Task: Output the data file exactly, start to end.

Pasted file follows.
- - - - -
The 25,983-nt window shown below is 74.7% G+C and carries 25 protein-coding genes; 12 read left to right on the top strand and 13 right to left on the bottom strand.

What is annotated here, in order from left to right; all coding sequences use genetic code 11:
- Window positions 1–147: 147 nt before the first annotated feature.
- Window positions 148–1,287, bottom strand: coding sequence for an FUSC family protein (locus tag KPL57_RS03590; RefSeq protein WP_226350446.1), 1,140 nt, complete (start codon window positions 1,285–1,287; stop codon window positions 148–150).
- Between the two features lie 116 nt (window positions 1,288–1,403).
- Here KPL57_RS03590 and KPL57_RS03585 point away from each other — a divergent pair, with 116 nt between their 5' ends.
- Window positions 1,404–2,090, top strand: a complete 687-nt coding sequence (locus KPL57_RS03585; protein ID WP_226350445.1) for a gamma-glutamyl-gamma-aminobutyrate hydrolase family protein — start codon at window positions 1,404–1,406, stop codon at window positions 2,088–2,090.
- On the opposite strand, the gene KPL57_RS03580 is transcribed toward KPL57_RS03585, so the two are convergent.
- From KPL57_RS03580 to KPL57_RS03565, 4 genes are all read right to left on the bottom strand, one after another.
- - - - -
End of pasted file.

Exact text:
The 25,983-nt window shown below is 74.7% G+C and carries 25 protein-coding genes; 12 read left to right on the top strand and 13 right to left on the bottom strand.

What is annotated here, in order from left to right; all coding sequences use genetic code 11:
- Window positions 1–147: 147 nt before the first annotated feature.
- Window positions 148–1,287, bottom strand: coding sequence for an FUSC family protein (locus tag KPL57_RS03590; RefSeq protein WP_226350446.1), 1,140 nt, complete (start codon window positions 1,285–1,287; stop codon window positions 148–150).
- Between the two features lie 116 nt (window positions 1,288–1,403).
- Here KPL57_RS03590 and KPL57_RS03585 point away from each other — a divergent pair, with 116 nt between their 5' ends.
- Window positions 1,404–2,090, top strand: a complete 687-nt coding sequence (locus KPL57_RS03585; protein ID WP_226350445.1) for a gamma-glutamyl-gamma-aminobutyrate hydrolase family protein — start codon at window positions 1,404–1,406, stop codon at window positions 2,088–2,090.
- On the opposite strand, the gene KPL57_RS03580 is transcribed toward KPL57_RS03585, so the two are convergent.
- From KPL57_RS03580 to KPL57_RS03565, 4 genes are all read right to left on the bottom strand, one after another.